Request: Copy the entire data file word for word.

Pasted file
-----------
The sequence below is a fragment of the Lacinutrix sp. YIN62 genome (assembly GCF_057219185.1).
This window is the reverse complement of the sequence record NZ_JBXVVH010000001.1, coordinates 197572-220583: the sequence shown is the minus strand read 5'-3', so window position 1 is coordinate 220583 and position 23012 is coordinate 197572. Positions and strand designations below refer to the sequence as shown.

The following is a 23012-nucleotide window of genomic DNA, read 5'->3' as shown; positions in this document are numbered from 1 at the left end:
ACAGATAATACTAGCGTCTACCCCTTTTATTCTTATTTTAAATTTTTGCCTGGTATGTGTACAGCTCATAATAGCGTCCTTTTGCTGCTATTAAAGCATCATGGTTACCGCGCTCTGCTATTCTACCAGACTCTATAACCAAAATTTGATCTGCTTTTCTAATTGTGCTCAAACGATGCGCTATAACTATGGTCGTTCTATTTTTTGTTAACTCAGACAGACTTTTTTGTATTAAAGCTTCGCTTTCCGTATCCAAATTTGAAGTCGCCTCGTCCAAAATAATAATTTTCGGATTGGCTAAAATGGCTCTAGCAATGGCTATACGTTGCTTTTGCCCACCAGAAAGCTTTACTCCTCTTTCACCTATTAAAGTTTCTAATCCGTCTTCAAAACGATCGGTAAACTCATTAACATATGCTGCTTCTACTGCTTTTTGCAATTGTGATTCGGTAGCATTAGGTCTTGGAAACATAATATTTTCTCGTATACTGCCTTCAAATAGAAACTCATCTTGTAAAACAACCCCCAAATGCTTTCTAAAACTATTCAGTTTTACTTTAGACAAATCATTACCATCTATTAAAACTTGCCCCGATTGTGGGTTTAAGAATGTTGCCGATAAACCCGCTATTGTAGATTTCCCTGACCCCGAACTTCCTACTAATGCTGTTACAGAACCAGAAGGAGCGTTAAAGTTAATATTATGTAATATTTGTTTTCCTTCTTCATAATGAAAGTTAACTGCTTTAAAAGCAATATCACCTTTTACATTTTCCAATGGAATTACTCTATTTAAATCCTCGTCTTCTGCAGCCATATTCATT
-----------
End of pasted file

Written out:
The sequence below is a fragment of the Lacinutrix sp. YIN62 genome (assembly GCF_057219185.1).
This window is the reverse complement of the sequence record NZ_JBXVVH010000001.1, coordinates 197572-220583: the sequence shown is the minus strand read 5'-3', so window position 1 is coordinate 220583 and position 23012 is coordinate 197572. Positions and strand designations below refer to the sequence as shown.

The following is a 23012-nucleotide window of genomic DNA, read 5'->3' as shown; positions in this document are numbered from 1 at the left end:
ACAGATAATACTAGCGTCTACCCCTTTTATTCTTATTTTAAATTTTTGCCTGGTATGTGTACAGCTCATAATAGCGTCCTTTTGCTGCTATTAAAGCATCATGGTTACCGCGCTCTGCTATTCTACCAGACTCTATAACCAAAATTTGATCTGCTTTTCTAATTGTGCTCAAACGATGCGCTATAACTATGGTCGTTCTATTTTTTGTTAACTCAGACAGACTTTTTTGTATTAAAGCTTCGCTTTCCGTATCCAAATTTGAAGTCGCCTCGTCCAAAATAATAATTTTCGGATTGGCTAAAATGGCTCTAGCAATGGCTATACGTTGCTTTTGCCCACCAGAAAGCTTTACTCCTCTTTCACCTATTAAAGTTTCTAATCCGTCTTCAAAACGATCGGTAAACTCATTAACATATGCTGCTTCTACTGCTTTTTGCAATTGTGATTCGGTAGCATTAGGTCTTGGAAACATAATATTTTCTCGTATACTGCCTTCAAATAGAAACTCATCTTGTAAAACAACCCCCAAATGCTTTCTAAAACTATTCAGTTTTACTTTAGACAAATCATTACCATCTATTAAAACTTGCCCCGATTGTGGGTTTAAGAATGTTGCCGATAAACCCGCTATTGTAGATTTCCCTGACCCCGAACTTCCTACTAATGCTGTTACAGAACCAGAAGGAGCGTTAAAGTTAATATTATGTAATATTTGTTTTCCTTCTTCATAATGAAAGTTAACTGCTTTAAAAGCAATATCACCTTTTACATTTTCCAATGGAATTACTCTATTTAAATCCTCGTCTTCTGCAGCCATATTCATT